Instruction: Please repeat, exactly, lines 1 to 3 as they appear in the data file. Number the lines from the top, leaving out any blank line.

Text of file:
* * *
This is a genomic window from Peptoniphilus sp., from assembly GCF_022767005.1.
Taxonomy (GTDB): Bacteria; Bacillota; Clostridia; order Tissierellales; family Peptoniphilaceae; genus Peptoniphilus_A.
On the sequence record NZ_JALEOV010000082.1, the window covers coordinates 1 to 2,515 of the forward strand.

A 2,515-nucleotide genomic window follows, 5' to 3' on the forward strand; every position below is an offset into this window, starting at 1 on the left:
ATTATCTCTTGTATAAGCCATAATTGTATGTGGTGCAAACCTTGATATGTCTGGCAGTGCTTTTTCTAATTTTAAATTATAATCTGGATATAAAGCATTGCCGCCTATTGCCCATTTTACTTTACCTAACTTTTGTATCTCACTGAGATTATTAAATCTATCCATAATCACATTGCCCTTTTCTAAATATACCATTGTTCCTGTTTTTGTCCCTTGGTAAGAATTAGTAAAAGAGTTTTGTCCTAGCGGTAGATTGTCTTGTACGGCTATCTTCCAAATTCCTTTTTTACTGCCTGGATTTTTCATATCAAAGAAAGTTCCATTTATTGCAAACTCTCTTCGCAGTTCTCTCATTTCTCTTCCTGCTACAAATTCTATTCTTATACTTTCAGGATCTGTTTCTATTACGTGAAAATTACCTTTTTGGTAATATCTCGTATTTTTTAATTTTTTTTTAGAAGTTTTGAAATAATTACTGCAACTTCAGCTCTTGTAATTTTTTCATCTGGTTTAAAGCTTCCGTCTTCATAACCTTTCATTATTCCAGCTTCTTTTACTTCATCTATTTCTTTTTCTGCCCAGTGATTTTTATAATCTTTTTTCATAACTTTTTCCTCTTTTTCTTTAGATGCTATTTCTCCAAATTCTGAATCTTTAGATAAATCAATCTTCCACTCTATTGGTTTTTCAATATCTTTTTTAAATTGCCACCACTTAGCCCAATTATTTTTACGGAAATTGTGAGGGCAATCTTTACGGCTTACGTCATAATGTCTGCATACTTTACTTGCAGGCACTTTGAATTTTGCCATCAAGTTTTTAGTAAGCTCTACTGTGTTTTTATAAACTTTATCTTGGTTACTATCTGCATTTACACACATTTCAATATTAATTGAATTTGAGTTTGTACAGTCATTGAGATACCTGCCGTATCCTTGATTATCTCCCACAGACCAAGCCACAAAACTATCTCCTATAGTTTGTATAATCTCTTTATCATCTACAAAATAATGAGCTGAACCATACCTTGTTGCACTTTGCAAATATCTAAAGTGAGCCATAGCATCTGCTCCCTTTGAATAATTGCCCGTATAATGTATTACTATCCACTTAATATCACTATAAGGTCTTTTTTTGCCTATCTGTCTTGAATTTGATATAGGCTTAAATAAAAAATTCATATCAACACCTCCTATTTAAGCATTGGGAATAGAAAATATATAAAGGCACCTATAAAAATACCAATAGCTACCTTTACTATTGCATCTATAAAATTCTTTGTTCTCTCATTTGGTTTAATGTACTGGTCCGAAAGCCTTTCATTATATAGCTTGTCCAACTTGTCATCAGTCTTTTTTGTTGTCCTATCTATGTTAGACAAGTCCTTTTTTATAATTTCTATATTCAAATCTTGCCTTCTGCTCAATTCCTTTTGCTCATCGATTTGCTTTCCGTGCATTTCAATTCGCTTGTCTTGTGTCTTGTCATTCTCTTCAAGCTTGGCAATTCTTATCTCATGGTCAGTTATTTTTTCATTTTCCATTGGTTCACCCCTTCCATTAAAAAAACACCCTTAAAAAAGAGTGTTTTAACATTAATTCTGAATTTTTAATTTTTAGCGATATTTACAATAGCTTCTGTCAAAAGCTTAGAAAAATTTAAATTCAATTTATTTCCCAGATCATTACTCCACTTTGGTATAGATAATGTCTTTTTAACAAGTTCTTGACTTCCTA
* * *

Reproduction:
This is a genomic window from Peptoniphilus sp., from assembly GCF_022767005.1.
Taxonomy (GTDB): Bacteria; Bacillota; Clostridia; order Tissierellales; family Peptoniphilaceae; genus Peptoniphilus_A.
On the sequence record NZ_JALEOV010000082.1, the window covers coordinates 1 to 2,515 of the forward strand.